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Posts by Dragon

I travel with the Polys (large check ins and several types of carry ons) and think there are advantages to the plastic over hard aluminum. First, the plastic version weighs less, so when you are checking in your luggage, you don't have to worry about the weight. Second, the dents are not permanent like the hard aluminum. Maybe I should say the plastic is much harder to dent than the aluminum (hard vs soft surface). I have been traveling with the plastic for years and still...
My butcher in Japan told me not to confuse marbling grade with actual quality. Most people go for the higher number grade, but it just means more marbling, which can equal gross when you eat it as a steak. I asked him about this because he sells what I consider the best beef for steak in the world, but I noticed it's usually labeled with a lower grade (but not lower quality). IMO the higher grade stuff is good for Japanese cooking, like sukiyaki and shabu shabu. Also,...
Sometime JP beef is harder to cut when you bring up to room temperature, because it can start melting. I notice in the BBQ and Teppan restaurants some of them actually keep it partially frozen, then slice/cook, so I don't know if it would be a good idea to blast it with a hair dryer. I notice when I cook beef every once in a while, the beef starts melting even from my hand temperature. This doesn't happen with U.S. or other beef.
The food quality is definitely on a different level in Japan. I think the ground is more fertile in the States, so average vegetables are better, but for everything else (meat, pork, chicken, dairy, etc.) Japanese food is in a different league. I wonder if your intestine distress is due to water though. Japanese water (spring and tap) is extremely high quality, so it could play a part. Water is considered the secret ingredient to good Japanese food
same car, just different tires. For stopping grip, it doesn't matter if you have AWD or not.
The technique actually looks pretty good, but the ingredients don't look so fresh. I think part of the reason is because you had to sit in the dining room, so by the time the sushi arrives it might have been 10~15 minutes since the chef started the preparation.I recently tried a michelin starred sushi place in Los Angeles, and they served the whole omakase set on a single plate although we sat at the counter. I wonder what the judges were thinking in giving them a star.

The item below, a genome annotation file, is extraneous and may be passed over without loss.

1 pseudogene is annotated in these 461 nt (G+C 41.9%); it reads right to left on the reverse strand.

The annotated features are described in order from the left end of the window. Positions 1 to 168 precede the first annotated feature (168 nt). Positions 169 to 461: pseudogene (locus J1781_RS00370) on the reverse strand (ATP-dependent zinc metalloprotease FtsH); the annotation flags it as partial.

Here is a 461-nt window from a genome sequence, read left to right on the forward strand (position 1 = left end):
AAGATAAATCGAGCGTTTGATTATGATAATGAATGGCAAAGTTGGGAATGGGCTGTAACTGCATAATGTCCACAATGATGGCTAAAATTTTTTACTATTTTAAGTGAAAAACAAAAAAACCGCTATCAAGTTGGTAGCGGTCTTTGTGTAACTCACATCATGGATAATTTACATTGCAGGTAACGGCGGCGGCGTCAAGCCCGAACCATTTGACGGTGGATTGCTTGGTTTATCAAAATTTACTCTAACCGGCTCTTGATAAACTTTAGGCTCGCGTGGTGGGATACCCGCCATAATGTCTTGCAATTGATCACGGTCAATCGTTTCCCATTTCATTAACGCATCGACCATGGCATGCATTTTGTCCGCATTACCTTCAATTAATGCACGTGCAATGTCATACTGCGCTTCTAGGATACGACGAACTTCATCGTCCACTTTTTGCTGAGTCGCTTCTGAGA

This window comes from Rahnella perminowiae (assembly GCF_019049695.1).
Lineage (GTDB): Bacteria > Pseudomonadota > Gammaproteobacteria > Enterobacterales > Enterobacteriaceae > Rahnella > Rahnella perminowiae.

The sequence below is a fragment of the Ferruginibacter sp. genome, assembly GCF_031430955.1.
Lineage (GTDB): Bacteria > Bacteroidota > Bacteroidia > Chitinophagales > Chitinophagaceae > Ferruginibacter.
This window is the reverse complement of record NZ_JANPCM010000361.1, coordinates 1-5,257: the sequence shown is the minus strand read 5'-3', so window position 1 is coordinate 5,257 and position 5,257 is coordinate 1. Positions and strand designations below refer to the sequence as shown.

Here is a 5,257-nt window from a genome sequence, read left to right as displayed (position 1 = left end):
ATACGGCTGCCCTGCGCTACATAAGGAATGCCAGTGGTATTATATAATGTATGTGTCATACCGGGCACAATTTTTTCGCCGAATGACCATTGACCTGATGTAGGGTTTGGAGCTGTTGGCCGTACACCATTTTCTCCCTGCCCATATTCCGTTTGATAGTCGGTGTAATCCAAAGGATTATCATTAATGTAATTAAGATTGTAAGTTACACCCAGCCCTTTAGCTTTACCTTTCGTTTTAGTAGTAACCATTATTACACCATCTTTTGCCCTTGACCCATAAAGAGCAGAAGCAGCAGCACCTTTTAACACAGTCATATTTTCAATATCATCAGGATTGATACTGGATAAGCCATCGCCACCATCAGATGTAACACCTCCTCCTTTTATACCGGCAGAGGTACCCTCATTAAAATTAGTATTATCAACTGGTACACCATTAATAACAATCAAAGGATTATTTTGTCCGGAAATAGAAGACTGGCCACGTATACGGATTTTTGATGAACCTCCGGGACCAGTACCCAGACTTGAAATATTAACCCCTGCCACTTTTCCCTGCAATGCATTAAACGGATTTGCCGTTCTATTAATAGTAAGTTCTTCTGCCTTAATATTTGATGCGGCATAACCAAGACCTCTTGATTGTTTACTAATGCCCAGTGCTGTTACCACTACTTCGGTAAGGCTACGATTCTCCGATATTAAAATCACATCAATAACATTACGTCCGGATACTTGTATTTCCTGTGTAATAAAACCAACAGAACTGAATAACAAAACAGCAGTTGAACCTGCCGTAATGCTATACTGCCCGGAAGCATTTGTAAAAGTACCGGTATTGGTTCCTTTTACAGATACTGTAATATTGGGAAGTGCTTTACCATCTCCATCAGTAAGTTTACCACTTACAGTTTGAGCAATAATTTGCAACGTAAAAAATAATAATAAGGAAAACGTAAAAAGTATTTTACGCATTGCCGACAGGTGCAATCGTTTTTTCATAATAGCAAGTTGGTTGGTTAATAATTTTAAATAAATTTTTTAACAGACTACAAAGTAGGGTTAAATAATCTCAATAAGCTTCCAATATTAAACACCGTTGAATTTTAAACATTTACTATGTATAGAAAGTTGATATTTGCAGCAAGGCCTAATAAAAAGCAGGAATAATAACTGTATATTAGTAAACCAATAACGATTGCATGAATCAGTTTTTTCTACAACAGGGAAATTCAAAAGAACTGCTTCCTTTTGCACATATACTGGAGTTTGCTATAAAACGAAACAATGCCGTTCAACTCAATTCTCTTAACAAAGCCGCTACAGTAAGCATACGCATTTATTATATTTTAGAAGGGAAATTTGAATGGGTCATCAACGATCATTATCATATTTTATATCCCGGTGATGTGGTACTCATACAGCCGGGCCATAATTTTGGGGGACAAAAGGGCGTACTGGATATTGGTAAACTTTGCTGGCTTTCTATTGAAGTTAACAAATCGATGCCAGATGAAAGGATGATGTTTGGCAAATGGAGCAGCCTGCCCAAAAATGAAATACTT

The nigiri looks less appetizing than the geso.
The reason most Korean and Chinese restaurants are not any better than home cooking is because the restaurant cooking is made by amateurs. In general, the restaurant quality in L.A. is quite low, so I imagine you don't have to serve professional quality food to get business. I doubt 99% of the Korean, Chinese, and Japanese restaurants in L.A. would survive in a place like Japan where the restaurant quality is relatively high.
Okonomiyaki is more of a western Japan dish and it's difficult to find a good a place in Tokyo. I didn't like it until I tried a few good places in western Japan. Here are some pics off the net of one my favorite places in Kyoto. It's modern style Okonomiyaki which means the ingredients are sandwiched by a crepe, unlike the traditional style which everything is mixed first then cooked like a pancake. It's really hard to find because it's in a back alley of cramped...
I would just skip Kobe and stay a little longer in Kyoto. If you want to eat beef, Kyoto is a little known mecca for Japanese beef because it is surrounded by a lot of the top producing regions (Kobe, Oumi, Matsuzaka, etc.). Also, if you want to visit the sake breweries, Fushimi is a suburb of Kyoto which can be reached within 15~20 minutes. For shopping, just save your time until you reach Tokyo.
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